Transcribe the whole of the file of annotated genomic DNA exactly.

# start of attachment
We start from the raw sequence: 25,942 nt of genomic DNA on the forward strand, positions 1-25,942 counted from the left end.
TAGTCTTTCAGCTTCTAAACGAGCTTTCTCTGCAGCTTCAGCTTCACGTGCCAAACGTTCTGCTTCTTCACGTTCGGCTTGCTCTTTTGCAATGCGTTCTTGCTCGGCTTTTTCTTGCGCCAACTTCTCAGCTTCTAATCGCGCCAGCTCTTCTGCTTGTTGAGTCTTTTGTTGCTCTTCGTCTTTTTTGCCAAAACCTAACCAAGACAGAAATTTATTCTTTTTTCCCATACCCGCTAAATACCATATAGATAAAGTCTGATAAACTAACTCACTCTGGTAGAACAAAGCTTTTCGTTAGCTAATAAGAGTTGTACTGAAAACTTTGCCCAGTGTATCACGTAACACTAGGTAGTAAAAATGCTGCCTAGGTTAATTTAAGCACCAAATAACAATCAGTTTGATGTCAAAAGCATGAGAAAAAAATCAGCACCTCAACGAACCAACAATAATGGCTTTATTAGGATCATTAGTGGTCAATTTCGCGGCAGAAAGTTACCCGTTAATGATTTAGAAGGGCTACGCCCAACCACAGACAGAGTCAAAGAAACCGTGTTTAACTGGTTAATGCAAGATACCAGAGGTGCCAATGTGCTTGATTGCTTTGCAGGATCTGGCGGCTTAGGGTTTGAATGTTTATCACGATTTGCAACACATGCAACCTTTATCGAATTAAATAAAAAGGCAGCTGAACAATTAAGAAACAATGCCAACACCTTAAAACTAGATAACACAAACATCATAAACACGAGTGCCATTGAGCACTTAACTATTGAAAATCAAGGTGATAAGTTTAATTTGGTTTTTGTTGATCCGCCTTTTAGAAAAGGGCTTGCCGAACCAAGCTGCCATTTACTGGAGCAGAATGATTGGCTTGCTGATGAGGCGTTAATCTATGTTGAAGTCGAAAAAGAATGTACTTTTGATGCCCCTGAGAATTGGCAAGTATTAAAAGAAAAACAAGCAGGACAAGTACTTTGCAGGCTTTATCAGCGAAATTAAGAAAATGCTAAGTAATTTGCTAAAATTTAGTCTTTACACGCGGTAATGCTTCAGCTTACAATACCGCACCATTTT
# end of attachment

We start from the raw sequence: 25,942 nt of genomic DNA on the forward strand, positions 1-25,942 counted from the left end.
TAGTCTTTCAGCTTCTAAACGAGCTTTCTCTGCAGCTTCAGCTTCACGTGCCAAACGTTCTGCTTCTTCACGTTCGGCTTGCTCTTTTGCAATGCGTTCTTGCTCGGCTTTTTCTTGCGCCAACTTCTCAGCTTCTAATCGCGCCAGCTCTTCTGCTTGTTGAGTCTTTTGTTGCTCTTCGTCTTTTTTGCCAAAACCTAACCAAGACAGAAATTTATTCTTTTTTCCCATACCCGCTAAATACCATATAGATAAAGTCTGATAAACTAACTCACTCTGGTAGAACAAAGCTTTTCGTTAGCTAATAAGAGTTGTACTGAAAACTTTGCCCAGTGTATCACGTAACACTAGGTAGTAAAAATGCTGCCTAGGTTAATTTAAGCACCAAATAACAATCAGTTTGATGTCAAAAGCATGAGAAAAAAATCAGCACCTCAACGAACCAACAATAATGGCTTTATTAGGATCATTAGTGGTCAATTTCGCGGCAGAAAGTTACCCGTTAATGATTTAGAAGGGCTACGCCCAACCACAGACAGAGTCAAAGAAACCGTGTTTAACTGGTTAATGCAAGATACCAGAGGTGCCAATGTGCTTGATTGCTTTGCAGGATCTGGCGGCTTAGGGTTTGAATGTTTATCACGATTTGCAACACATGCAACCTTTATCGAATTAAATAAAAAGGCAGCTGAACAATTAAGAAACAATGCCAACACCTTAAAACTAGATAACACAAACATCATAAACACGAGTGCCATTGAGCACTTAACTATTGAAAATCAAGGTGATAAGTTTAATTTGGTTTTTGTTGATCCGCCTTTTAGAAAAGGGCTTGCCGAACCAAGCTGCCATTTACTGGAGCAGAATGATTGGCTTGCTGATGAGGCGTTAATCTATGTTGAAGTCGAAAAAGAATGTACTTTTGATGCCCCTGAGAATTGGCAAGTATTAAAAGAAAAACAAGCAGGACAAGTACTTTGCAGGCTTTATCAGCGAAATTAAGAAAATGCTAAGTAATTTGCTAAAATTTAGTCTTTACACGCGGTAATGCTTCAGCTTACAATACCGCACCATTTT